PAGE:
“It’s just amazing how we can do this with technology,” she marvels.

Driving down carbon

Lacinda Athen only works from her centrally located Madison home on Mondays or when she has to let someone into her home for maintenance. As the marketing manager for the Fitchburg-based Valicom, she appreciates the opportunity to cut down on her driving.

Generally, the environmentally conscious Athen is engaged with digital marketing or creating educational content, but as a member of the American Marketing Association, she also networks at AMA training lunches and attends local Chamber of Commerce events. “I like to reduce the amount of driving I do, so I bike commute, and I drive, and I stay home,” Athen said. “So by balancing these three things, I can reduce my carbon footprint.”

Athen’s home-based tech tools include high-speed Internet, with wireless enabled by a wireless router; a laptop, which she works on 100% of the time (home and office); a smart phone (iPhone 4) that’s admittedly two models behind; and Skype, the voice over Internet protocol (VoIP) software.

“Skype makes things easier because my president often works remotely,” she explained. “We talk by phone, and I can use Skype for a voice call over the Internet, so it doesn’t use up all the minutes on my cell plan.”

Closing the gap

One of the reasons given for the pay gap between men and women is that when women choose to leave the workforce to raise young children, they fall behind on the skills meter and cannot command the same salary as established employees upon their return. Telework is viewed as a way to close the gap because it allows new mothers to remain employed and stay current on new business systems while they tend to their children during their formative years.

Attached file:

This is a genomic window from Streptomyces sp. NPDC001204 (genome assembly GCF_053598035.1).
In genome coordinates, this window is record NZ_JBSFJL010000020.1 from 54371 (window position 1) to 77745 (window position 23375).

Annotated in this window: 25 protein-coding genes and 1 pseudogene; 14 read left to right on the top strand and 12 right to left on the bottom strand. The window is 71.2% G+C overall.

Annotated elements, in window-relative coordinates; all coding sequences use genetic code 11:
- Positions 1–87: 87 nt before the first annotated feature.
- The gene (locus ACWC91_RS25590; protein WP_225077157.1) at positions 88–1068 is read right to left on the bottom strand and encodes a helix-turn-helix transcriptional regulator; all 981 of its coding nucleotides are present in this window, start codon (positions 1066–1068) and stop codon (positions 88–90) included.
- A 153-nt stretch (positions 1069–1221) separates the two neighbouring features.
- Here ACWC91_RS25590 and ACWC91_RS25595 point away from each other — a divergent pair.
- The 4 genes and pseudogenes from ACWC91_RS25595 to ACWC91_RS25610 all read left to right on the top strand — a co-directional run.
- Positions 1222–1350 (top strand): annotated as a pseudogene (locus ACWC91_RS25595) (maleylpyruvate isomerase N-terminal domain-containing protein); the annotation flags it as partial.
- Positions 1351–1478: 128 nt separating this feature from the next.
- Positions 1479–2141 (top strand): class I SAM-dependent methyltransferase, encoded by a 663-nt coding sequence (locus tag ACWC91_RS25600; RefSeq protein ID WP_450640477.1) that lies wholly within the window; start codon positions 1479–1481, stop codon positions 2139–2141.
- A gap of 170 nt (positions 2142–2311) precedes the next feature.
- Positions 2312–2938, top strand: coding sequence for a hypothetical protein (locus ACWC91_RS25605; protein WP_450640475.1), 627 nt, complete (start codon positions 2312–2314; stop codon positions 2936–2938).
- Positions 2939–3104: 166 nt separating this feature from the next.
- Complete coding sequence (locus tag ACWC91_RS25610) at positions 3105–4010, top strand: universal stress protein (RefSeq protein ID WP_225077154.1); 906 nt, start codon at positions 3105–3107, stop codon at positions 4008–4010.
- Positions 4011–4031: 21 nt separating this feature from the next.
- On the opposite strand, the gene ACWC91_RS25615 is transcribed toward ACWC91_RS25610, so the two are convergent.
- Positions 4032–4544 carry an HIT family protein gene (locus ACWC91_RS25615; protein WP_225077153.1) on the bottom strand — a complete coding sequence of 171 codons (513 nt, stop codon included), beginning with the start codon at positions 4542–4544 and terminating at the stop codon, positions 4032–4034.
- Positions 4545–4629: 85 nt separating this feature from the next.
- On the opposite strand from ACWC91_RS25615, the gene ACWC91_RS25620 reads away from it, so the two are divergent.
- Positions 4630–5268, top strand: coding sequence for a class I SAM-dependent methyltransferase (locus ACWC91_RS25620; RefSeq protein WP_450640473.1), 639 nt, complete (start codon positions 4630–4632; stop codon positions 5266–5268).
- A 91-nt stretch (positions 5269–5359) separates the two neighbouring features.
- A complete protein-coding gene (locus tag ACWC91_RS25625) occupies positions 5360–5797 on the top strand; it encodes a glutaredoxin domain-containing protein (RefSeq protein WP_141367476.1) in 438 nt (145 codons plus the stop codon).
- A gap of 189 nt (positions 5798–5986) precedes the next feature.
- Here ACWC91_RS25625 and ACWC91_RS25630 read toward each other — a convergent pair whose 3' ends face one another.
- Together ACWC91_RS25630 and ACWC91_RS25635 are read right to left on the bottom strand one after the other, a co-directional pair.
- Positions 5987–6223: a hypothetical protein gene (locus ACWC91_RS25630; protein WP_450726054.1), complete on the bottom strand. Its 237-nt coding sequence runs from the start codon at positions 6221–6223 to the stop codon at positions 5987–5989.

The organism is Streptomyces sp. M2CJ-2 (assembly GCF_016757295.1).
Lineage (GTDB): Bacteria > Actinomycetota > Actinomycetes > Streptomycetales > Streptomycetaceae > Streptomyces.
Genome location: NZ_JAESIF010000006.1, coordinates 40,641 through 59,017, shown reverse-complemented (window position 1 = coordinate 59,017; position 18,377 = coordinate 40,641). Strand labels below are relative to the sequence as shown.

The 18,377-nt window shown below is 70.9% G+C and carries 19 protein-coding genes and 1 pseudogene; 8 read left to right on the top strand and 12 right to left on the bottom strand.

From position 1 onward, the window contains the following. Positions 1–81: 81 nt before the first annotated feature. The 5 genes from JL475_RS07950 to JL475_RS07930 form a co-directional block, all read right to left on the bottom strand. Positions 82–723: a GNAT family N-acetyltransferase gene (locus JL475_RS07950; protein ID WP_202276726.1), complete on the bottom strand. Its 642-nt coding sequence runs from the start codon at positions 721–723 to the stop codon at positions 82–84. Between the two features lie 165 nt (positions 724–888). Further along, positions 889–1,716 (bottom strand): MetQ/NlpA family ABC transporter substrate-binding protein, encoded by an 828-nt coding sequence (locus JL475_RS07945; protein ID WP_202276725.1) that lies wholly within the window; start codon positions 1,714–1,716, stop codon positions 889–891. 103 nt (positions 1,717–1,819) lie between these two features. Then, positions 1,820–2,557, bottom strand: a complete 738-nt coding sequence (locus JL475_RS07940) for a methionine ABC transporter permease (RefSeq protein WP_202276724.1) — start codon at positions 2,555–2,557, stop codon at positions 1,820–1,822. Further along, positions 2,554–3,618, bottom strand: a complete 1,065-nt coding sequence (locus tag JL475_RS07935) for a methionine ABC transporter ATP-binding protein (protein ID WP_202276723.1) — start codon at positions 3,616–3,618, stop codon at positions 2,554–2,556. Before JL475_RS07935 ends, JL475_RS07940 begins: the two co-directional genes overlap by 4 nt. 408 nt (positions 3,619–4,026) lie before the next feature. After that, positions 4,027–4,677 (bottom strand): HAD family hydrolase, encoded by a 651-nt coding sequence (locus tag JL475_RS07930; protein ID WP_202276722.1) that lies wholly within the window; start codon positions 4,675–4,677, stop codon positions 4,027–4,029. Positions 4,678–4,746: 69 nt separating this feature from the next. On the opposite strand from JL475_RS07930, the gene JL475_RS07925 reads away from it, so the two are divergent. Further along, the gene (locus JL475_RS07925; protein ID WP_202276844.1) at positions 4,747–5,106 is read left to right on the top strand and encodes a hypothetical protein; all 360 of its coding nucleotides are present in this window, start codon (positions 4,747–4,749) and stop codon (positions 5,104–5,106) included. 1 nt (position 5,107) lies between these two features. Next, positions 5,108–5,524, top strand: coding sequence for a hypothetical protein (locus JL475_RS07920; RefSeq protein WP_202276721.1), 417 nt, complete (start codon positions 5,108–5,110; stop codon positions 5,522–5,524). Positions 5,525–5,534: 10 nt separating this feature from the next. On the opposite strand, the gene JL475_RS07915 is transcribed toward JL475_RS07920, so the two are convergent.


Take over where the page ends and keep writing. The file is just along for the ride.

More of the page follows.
For Angela Brzowski, design phase manager for Mortenson Construction, telework enables a flexible work schedule. The most important point of her workday schedule is 4:30 in the afternoon, when she leaves for home to prepare a meal for the family, including two young sons – one of whom is starting school.

Brzowski primarily works in Madison, but also spends time at Mortenson’s Brookfield office. The company’s Citrix server, which acts as an extranet, plus Brzowski’s smart phone, laptop, and Verizon mobile hot spot, are the components of her technology toolbox.

 

Since her main focus is on helping Mortenson project teams during the project-planning phase, Brzowski spends a lot of time in meetings and occasionally uses GoToMeeting.com, a Web conferencing service that includes high-definition video.

Every business system she has access to in the office also is available at home, where she has a wireless router and, after putting the kids to bed, does a fair amount of task and coordinating work. “I enjoy my work, but I enjoy my family, too,” stated Brzowski. “As a professional woman, work-life balance can be a challenge, so having that technology to support me, without having a lot of barriers to get there, makes it that much more possible.”

Boomer come back

In the next session of the Wisconsin Legislature, the state telecommunications industry will pursue the establishment of a telecommuter income tax credit. The proposal seeks a one-time tax credit of $1,250 for employers, roughly half the estimated cost of establishing a home office for a telecommuting employee.

The tax credit could further accelerate the teleworking trend in Wisconsin, which Burrus views as a solution to a difficult business problem – keeping the knowledge and wisdom of retiring baby boomers from walking out the door. “Frankly, you are going to need to get them back,” he noted, “but you are not going to get them back unless you offer them flexible hours and allow them to work when they want to, whenever they want to. This [technology] plays into enabling that trend.”